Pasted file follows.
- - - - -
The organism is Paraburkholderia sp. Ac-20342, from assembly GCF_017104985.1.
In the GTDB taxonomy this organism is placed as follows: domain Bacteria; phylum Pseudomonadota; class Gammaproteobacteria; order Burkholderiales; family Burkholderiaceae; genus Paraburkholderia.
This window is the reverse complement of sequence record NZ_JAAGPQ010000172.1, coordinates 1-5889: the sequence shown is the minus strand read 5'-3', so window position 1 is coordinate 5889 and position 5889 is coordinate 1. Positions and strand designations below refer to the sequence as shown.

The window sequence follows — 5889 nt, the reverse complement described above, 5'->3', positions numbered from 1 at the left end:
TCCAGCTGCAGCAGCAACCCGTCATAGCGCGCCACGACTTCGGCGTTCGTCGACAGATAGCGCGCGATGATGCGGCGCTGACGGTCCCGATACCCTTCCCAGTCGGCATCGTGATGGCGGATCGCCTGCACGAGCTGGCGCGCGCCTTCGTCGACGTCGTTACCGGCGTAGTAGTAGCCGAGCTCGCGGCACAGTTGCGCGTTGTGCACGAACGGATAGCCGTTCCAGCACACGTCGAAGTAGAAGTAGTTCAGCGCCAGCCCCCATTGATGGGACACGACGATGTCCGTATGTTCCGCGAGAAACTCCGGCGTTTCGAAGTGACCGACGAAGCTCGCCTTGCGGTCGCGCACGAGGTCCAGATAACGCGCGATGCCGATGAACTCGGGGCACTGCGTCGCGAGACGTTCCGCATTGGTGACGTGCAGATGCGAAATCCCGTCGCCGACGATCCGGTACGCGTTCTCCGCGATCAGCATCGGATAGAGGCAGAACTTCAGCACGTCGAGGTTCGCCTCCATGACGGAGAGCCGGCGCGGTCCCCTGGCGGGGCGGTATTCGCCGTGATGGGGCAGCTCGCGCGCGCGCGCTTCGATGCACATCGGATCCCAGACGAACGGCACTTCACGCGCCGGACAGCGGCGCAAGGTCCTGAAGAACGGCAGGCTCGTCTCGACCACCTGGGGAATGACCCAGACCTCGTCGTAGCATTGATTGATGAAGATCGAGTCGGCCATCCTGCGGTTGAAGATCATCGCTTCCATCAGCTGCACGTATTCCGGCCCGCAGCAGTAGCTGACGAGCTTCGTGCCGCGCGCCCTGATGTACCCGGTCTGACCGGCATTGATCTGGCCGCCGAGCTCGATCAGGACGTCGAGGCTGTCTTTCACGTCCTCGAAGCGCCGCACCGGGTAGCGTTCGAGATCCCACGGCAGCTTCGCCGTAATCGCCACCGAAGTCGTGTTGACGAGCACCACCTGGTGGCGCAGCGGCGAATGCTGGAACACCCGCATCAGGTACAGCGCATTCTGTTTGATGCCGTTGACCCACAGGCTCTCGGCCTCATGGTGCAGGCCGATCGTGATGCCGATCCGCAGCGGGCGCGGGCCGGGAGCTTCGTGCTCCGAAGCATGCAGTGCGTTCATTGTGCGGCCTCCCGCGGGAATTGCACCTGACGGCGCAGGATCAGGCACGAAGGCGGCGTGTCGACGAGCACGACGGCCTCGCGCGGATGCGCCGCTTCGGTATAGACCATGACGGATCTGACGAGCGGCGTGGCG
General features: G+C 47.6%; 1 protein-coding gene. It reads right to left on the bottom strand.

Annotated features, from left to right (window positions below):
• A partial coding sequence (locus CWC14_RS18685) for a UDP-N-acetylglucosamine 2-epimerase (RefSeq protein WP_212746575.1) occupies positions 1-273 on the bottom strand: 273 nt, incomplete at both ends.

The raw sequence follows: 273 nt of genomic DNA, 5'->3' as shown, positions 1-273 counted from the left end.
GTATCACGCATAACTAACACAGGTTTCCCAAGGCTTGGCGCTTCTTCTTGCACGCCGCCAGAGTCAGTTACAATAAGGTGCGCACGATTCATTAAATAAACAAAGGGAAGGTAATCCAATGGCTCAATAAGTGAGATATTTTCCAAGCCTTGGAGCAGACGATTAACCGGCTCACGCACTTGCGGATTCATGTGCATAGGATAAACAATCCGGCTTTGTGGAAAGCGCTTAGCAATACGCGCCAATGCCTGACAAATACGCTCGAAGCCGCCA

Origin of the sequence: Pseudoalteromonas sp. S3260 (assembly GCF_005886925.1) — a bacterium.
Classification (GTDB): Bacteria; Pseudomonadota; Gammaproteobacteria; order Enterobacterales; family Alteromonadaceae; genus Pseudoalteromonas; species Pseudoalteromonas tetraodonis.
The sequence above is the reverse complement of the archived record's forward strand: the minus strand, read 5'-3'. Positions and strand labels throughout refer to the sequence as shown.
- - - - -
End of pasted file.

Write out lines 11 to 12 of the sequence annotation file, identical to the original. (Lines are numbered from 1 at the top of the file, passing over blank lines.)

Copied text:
Origin of the sequence: Pseudoalteromonas sp. S3260 (assembly GCF_005886925.1) — a bacterium.
Classification (GTDB): Bacteria; Pseudomonadota; Gammaproteobacteria; order Enterobacterales; family Alteromonadaceae; genus Pseudoalteromonas; species Pseudoalteromonas tetraodonis.